In addition, many digital pianos and keyboards have Recording and Playback features that can be used for learning feedback, as well as built-in backing tracks and metronomes that can help learners maintain tempo and rhythm.

Acoustic pianos are always superior in quality, but they don’t have any of these features that may be useful to a beginner.


Criteria#3:
The Sound & Feel of a Piano

Although every piano will have its own unique sound and feel, there are some defining characteristics that are different between the three main piano types. Knowing these characteristics will help you choose a piano that you delight in playing for hours on end, both due to its pleasant sound and feel.

Key Action Type

The way a piano feels is determined by its key action type, or how a sound is produced after the key is pressed. The action type is also responsible for the keys’ weight, making them softer or heavier to press.

When a key on an acoustic piano is pressed, it causes a hammer to strike a string, which creates the piano's signature sound. You can feel this action mechanism with every key press. The keys will always have a noticeable amount of weight to them, all depends on the piano's scale design.

The keys on a digital piano are weighted to simulate the feel of an acoustic piano, but it is impossible to fully replicate the responsiveness of these complex mechanisms.

Non-weighted keyboards can be pressed without any real resistance. For starters, playing on light keys allows the fingers to adjust more easily.

Tone and Dynamic Range

In addition to different key action types, pianos have varying tones and dynamic range, or how loud or soft an individual note can be played.

Since the hammers in acoustic pianos are connected to the keys, hitting a key with more force will produce a louder sound. In addition, since acoustic pianos have actual strings, playing one key will cause the neighbouring strings to vibrate, creating a richer, fuller sound. There’s nothing like the authentic sound of real strings resonating throughout the piano’s body.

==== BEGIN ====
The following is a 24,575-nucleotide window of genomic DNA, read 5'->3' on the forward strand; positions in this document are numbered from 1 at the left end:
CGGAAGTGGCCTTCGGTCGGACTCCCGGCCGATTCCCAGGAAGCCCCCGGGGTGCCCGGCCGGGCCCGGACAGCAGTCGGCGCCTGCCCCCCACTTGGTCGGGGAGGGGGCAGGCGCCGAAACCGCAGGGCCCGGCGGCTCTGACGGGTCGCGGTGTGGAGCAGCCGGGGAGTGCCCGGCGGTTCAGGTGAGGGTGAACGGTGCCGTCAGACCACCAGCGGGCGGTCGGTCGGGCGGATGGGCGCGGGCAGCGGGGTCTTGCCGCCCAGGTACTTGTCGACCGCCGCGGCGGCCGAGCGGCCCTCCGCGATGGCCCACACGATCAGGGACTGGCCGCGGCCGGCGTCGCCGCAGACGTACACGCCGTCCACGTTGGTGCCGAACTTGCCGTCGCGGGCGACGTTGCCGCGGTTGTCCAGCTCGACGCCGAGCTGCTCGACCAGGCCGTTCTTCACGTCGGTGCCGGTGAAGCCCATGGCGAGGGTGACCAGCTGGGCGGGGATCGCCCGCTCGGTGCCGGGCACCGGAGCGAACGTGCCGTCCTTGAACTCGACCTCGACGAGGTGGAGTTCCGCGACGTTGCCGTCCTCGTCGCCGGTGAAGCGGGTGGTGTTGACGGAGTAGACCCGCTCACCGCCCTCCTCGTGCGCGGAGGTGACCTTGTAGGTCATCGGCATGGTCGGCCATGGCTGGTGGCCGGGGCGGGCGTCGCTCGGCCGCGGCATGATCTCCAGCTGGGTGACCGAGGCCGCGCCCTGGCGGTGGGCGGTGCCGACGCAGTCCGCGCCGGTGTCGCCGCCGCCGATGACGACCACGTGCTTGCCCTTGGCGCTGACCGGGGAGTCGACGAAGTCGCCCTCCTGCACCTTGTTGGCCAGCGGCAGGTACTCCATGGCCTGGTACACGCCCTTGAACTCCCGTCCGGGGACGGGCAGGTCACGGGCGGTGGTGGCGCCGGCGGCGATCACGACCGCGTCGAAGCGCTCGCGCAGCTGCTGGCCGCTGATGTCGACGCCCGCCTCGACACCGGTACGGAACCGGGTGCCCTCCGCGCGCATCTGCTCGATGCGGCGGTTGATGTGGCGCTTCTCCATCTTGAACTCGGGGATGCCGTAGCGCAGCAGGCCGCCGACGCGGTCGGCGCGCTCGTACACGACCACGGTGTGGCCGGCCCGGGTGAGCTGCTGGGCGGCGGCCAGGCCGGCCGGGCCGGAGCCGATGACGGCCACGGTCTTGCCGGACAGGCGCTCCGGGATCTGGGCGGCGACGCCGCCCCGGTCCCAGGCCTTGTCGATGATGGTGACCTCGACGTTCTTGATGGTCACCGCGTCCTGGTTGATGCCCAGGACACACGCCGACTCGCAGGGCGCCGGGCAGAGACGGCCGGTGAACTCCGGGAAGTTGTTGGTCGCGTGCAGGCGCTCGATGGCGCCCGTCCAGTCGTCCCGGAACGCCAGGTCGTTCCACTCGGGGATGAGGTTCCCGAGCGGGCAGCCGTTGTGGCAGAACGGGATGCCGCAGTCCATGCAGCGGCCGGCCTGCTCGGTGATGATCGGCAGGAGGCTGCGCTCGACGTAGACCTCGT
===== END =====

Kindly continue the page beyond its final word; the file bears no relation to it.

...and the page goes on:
Weighted digital pianos aim to replicate the sound and resonance of an acoustic piano, but they can only do so to a certain extent.

On the other hand, keyboards are usually the most lacking in sound quality. The sound will often inauthentic compared to other pianos. In addition, most keyboards have no dynamic range, so a note will have the same volume no matter how hard it’s pressed.


Criteria#4:
Factor in Maintenance

Like all instruments, a piano is going to require some form of maintenance, whether it be repairs, tuning, or even flat out replacement.

Knowing how much care you’re going to have to give your piano, as well as how long you should expect it to last will spare you a lot of headaches down the line.

Acoustic pianos require the most regular maintenance. The strings have to be tuned, the inner mechanisms have to be regulated, and wear and tear parts might have to be replaced, which can be very expensive.

Piano Repair

However, acoustic pianos are extremely durable and long-lasting, made with high-quality materials and expert workmanship. If acoustic pianos are regularly maintained, they can last for up to 50 years or more, which is well worth it for a quality piano.

Digital pianos don’t contain any physical strings or hammers, so no tuning or extensive cleaning needs to be performed on them.

However, digital pianos might need to be repaired, and finding the correct parts can be costly and difficult. Since newer digital pianos are constantly emerging, the older parts tend to become obsolete. While they can last for up to 10 years, trying to extend a digital piano’s lifespan beyond that could be a real hassle.

Lastly, keyboards require the least amount of maintenance, but they are also the least durable.

Keyboards are often made with cheap plastic and other electronic materials that can break easily; a typical keyboard only lasts for three to five years.

When a keyboard does fail, it is much, much easier to just get it replaced entirely, rather than trying to repair it. Not only will you save time by not looking for spare parts, but you’ll also save a lot of money.


Conclusion

It’s only natural that an instrument as timeless as the piano will have several different variations for a beginner to choose from.

Based on all of the options available, it would seem that the best piano for beginners is an 88-key digital piano with weighted or semi-weighted keys.

Digital pianos are the closest thing you can get to an acoustic piano without breaking the bank, and allow you to make use of a wealth of convenient learning resources and features. With a digital piano, you get the perfect balance of sound quality, utility, and affordability.

Finding the perfect beginner’s piano is only the first step in a lifelong journey. Now that you're in a position to select your ideal instrument, you can discover even more about all the wonderful things the piano has to offer.

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100% Original. Updated for 2019.
by Robin Hall